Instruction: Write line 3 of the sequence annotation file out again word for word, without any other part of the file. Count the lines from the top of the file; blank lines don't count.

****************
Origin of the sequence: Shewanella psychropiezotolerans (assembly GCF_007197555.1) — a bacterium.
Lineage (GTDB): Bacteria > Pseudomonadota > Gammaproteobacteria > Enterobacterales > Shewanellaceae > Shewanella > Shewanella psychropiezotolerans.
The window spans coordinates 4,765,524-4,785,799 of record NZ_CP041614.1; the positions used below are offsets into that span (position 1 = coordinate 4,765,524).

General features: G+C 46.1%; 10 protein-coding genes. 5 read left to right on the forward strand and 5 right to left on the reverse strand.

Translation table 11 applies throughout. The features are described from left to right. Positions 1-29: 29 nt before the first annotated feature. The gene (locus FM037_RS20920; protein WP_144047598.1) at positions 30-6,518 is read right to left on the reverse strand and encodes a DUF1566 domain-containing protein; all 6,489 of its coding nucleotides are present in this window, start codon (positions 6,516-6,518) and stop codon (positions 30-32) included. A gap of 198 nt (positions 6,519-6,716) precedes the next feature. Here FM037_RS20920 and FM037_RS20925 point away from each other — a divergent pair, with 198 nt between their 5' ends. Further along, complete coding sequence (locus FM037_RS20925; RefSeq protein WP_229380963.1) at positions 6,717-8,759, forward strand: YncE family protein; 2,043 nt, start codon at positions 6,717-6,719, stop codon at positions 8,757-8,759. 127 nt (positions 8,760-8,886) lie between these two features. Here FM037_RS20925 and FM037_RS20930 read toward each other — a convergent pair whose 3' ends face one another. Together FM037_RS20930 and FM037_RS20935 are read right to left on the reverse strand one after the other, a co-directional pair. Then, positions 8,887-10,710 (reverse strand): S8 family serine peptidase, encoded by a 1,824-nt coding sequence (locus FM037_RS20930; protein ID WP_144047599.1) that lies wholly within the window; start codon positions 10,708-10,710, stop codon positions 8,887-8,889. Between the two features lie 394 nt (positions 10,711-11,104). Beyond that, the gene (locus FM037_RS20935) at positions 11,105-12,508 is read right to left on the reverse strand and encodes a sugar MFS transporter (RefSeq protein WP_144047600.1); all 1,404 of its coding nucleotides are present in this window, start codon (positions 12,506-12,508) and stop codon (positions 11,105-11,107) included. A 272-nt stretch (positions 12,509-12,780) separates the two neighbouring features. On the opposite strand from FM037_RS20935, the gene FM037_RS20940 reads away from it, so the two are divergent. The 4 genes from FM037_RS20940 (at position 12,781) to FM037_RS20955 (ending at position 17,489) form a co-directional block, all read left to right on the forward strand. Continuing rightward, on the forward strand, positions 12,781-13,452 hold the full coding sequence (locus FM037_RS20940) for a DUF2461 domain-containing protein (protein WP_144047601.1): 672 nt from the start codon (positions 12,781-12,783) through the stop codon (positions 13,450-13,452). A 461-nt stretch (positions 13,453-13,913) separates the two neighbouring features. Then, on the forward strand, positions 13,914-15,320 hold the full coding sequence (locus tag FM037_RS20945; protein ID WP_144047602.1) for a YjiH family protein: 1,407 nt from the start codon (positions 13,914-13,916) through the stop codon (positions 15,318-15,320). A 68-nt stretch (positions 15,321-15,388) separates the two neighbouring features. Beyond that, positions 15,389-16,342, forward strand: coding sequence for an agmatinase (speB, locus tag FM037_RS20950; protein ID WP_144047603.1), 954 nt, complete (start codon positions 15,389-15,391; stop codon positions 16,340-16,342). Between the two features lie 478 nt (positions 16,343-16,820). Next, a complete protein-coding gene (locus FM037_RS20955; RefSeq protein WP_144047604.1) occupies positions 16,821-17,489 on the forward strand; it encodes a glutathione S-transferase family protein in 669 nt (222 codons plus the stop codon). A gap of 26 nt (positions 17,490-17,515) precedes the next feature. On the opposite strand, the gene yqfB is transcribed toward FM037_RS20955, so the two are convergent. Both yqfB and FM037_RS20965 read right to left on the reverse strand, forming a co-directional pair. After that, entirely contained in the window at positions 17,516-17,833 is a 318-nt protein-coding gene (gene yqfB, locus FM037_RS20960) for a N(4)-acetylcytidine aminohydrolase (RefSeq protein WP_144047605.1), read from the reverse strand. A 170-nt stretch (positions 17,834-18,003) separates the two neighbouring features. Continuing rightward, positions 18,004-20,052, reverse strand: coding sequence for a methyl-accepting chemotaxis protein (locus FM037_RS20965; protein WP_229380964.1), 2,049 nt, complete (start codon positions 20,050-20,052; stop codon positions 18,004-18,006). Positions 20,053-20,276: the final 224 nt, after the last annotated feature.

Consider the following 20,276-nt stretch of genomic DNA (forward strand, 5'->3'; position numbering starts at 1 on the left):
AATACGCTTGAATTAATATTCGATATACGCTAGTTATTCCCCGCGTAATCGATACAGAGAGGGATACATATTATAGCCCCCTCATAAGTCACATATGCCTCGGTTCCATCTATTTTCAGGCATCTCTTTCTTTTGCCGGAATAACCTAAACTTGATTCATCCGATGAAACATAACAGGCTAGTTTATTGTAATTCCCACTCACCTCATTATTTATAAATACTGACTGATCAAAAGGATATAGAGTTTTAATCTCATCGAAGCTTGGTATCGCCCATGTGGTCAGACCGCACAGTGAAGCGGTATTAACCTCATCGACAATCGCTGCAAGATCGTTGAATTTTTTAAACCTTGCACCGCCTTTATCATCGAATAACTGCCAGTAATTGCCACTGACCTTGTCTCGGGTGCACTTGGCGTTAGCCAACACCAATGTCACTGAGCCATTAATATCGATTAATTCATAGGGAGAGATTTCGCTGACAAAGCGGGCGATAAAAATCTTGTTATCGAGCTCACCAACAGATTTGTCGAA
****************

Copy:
The window spans coordinates 4,765,524-4,785,799 of record NZ_CP041614.1; the positions used below are offsets into that span (position 1 = coordinate 4,765,524).